This collection of essays aims to explore analogous issues in classical and modern philosophy relating to the concepts of person and human being. A key question for the collection is whether there are such analogous issues, and whether we can find in ancient philosophy a notion which is comparable to 'person', as this figures in modern philosophy. This question is approached, on the modern side, by essays which reappraise the validity of the notion of person, and which ask whether this notion can be distinguished from our conception of what is essential to our existence as human beings. The essays on Classical philosophy take up the related questions of what being 'human' entails in ancient ethics and psychology, and whether we should regard ourselves as essentially human or rational beings. This is the first publication to offer extended examination of these questions about the relationship between Classical and modern thinking; and it merits the attention of all those who are interested in the substantial implications of philosophy, ethics, and the history of ideas.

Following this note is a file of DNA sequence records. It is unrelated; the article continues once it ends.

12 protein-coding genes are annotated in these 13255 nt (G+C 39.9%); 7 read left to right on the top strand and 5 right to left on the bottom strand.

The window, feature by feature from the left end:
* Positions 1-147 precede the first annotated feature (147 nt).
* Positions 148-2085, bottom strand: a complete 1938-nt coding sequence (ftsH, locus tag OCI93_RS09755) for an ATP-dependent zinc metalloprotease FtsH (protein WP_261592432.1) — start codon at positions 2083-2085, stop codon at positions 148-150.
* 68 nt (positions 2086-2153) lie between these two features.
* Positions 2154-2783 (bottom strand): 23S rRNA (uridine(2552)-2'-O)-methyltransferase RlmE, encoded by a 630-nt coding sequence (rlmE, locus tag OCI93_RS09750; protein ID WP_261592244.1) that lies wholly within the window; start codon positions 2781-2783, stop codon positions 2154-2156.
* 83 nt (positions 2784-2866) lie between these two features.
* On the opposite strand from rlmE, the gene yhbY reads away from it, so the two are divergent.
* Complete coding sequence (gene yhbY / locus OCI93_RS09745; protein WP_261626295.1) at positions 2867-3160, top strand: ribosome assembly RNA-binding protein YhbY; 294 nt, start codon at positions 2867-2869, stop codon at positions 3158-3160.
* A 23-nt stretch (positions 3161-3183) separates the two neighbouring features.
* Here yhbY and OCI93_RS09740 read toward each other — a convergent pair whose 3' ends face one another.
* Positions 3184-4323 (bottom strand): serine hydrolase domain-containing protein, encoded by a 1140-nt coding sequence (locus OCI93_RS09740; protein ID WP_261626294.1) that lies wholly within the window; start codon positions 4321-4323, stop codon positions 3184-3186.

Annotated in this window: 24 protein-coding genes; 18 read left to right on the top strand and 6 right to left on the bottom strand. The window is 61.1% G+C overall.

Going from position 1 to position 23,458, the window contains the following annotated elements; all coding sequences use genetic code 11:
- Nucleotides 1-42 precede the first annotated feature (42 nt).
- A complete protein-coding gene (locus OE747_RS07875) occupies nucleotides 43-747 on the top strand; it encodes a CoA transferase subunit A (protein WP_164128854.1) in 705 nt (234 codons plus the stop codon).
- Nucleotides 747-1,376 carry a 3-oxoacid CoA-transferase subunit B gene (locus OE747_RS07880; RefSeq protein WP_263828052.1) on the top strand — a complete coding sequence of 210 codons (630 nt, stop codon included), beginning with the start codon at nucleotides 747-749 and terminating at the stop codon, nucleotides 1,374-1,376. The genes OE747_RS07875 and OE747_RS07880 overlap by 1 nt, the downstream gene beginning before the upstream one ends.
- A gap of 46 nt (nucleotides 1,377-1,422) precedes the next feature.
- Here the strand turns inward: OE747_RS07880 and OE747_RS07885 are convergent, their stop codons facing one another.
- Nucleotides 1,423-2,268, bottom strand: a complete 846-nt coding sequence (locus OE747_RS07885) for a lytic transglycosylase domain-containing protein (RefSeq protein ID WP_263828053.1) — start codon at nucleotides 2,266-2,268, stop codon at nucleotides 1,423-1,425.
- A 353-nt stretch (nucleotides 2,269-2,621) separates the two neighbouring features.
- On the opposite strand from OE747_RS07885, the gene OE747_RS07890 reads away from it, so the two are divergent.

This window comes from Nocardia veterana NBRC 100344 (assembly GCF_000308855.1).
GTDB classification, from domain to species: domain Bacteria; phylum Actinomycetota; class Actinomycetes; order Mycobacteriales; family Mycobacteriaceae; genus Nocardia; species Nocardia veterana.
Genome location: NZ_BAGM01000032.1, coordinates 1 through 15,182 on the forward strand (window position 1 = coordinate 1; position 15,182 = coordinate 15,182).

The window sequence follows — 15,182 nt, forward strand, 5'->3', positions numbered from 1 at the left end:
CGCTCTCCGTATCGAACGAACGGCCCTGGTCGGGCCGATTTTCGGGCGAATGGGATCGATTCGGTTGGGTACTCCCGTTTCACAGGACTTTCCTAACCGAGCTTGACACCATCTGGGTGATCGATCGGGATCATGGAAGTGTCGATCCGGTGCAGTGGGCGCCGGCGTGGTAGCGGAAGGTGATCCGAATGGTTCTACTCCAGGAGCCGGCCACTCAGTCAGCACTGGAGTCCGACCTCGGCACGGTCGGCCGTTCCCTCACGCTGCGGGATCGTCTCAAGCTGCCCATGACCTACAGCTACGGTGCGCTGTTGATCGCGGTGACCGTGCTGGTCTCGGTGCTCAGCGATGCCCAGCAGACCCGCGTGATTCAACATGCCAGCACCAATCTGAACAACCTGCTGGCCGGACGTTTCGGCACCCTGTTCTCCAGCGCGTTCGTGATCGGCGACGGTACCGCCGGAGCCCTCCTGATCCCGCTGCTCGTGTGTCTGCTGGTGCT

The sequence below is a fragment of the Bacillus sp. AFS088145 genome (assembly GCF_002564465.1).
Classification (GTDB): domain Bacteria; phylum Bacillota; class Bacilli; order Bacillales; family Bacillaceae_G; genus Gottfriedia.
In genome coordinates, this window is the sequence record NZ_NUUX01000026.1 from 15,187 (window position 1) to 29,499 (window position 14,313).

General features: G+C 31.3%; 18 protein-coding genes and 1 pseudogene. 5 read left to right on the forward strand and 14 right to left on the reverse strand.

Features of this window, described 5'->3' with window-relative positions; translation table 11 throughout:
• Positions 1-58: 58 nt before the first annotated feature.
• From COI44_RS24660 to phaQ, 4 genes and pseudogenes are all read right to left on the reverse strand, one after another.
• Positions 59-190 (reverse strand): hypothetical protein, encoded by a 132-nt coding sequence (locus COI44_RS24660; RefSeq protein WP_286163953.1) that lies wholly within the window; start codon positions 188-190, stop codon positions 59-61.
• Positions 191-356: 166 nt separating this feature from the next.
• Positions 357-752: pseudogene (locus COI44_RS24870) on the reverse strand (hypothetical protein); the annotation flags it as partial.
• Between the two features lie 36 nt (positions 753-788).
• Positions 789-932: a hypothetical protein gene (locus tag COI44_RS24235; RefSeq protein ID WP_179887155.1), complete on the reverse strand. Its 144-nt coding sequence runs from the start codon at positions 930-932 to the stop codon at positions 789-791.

Publisher: Oxford University Press